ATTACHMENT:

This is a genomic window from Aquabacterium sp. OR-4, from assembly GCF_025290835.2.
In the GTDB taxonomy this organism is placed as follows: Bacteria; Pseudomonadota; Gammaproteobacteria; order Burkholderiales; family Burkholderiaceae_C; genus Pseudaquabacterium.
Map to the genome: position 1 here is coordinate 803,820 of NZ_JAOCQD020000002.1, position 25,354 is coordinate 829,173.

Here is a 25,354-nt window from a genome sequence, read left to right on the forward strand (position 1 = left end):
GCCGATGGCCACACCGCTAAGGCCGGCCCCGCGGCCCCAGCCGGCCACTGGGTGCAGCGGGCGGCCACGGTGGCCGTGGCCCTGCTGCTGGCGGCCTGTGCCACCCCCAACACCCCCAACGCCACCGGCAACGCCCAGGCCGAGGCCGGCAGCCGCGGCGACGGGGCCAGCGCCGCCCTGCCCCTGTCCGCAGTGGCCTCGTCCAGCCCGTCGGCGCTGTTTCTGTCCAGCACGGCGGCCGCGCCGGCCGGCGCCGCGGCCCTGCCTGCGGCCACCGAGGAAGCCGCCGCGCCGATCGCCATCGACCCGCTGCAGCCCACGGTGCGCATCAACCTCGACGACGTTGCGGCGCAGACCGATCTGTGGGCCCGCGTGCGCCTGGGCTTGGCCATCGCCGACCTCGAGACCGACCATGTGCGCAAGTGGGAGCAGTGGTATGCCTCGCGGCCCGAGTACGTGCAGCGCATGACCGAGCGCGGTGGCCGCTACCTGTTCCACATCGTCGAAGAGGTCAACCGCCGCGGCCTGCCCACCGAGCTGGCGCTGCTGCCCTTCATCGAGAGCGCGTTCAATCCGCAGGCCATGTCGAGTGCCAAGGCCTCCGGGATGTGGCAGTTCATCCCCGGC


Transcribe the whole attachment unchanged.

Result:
This is a genomic window from Aquabacterium sp. OR-4, from assembly GCF_025290835.2.
In the GTDB taxonomy this organism is placed as follows: Bacteria; Pseudomonadota; Gammaproteobacteria; order Burkholderiales; family Burkholderiaceae_C; genus Pseudaquabacterium.
Map to the genome: position 1 here is coordinate 803,820 of NZ_JAOCQD020000002.1, position 25,354 is coordinate 829,173.

Here is a 25,354-nt window from a genome sequence, read left to right on the forward strand (position 1 = left end):
GCCGATGGCCACACCGCTAAGGCCGGCCCCGCGGCCCCAGCCGGCCACTGGGTGCAGCGGGCGGCCACGGTGGCCGTGGCCCTGCTGCTGGCGGCCTGTGCCACCCCCAACACCCCCAACGCCACCGGCAACGCCCAGGCCGAGGCCGGCAGCCGCGGCGACGGGGCCAGCGCCGCCCTGCCCCTGTCCGCAGTGGCCTCGTCCAGCCCGTCGGCGCTGTTTCTGTCCAGCACGGCGGCCGCGCCGGCCGGCGCCGCGGCCCTGCCTGCGGCCACCGAGGAAGCCGCCGCGCCGATCGCCATCGACCCGCTGCAGCCCACGGTGCGCATCAACCTCGACGACGTTGCGGCGCAGACCGATCTGTGGGCCCGCGTGCGCCTGGGCTTGGCCATCGCCGACCTCGAGACCGACCATGTGCGCAAGTGGGAGCAGTGGTATGCCTCGCGGCCCGAGTACGTGCAGCGCATGACCGAGCGCGGTGGCCGCTACCTGTTCCACATCGTCGAAGAGGTCAACCGCCGCGGCCTGCCCACCGAGCTGGCGCTGCTGCCCTTCATCGAGAGCGCGTTCAATCCGCAGGCCATGTCGAGTGCCAAGGCCTCCGGGATGTGGCAGTTCATCCCCGGC